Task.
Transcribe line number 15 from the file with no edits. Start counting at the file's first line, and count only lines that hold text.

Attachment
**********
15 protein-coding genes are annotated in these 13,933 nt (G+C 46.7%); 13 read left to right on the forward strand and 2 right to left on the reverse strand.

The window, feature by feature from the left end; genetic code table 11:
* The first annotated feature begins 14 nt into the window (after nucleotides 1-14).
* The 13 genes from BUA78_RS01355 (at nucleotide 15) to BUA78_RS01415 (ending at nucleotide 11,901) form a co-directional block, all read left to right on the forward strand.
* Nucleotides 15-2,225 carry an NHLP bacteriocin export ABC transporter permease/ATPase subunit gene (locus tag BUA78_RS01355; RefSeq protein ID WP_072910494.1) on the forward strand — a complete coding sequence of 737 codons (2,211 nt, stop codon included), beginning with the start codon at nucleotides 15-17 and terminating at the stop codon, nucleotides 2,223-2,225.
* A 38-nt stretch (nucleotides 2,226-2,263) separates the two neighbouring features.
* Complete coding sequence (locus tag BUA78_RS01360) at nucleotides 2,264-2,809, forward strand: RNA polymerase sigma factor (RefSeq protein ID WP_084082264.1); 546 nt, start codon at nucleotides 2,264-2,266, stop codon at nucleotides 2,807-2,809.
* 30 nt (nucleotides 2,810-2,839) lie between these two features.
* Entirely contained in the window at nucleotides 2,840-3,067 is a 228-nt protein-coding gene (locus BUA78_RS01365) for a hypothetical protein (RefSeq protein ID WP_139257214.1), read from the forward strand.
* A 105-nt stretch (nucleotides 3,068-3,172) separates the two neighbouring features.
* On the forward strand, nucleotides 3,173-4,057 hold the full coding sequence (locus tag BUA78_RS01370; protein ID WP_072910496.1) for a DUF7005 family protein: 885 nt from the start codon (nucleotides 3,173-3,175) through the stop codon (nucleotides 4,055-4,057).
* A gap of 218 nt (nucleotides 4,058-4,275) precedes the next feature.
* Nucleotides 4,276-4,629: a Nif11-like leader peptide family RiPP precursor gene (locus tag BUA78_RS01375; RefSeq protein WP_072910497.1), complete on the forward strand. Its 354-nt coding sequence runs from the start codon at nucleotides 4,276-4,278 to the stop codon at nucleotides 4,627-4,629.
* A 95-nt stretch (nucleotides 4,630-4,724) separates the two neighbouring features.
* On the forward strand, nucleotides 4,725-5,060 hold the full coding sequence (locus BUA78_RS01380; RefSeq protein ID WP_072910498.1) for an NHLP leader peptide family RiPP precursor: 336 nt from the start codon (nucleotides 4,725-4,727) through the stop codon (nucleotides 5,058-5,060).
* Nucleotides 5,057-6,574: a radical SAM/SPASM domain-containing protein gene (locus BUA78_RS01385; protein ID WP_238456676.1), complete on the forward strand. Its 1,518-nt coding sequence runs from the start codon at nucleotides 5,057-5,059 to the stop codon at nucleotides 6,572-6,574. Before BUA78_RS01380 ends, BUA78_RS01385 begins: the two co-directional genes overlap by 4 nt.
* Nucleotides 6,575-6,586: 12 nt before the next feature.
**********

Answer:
* On the forward strand, nucleotides 4,725-5,060 hold the full coding sequence (locus BUA78_RS01380; RefSeq protein ID WP_072910498.1) for an NHLP leader peptide family RiPP precursor: 336 nt from the start codon (nucleotides 4,725-4,727) through the stop codon (nucleotides 5,058-5,060).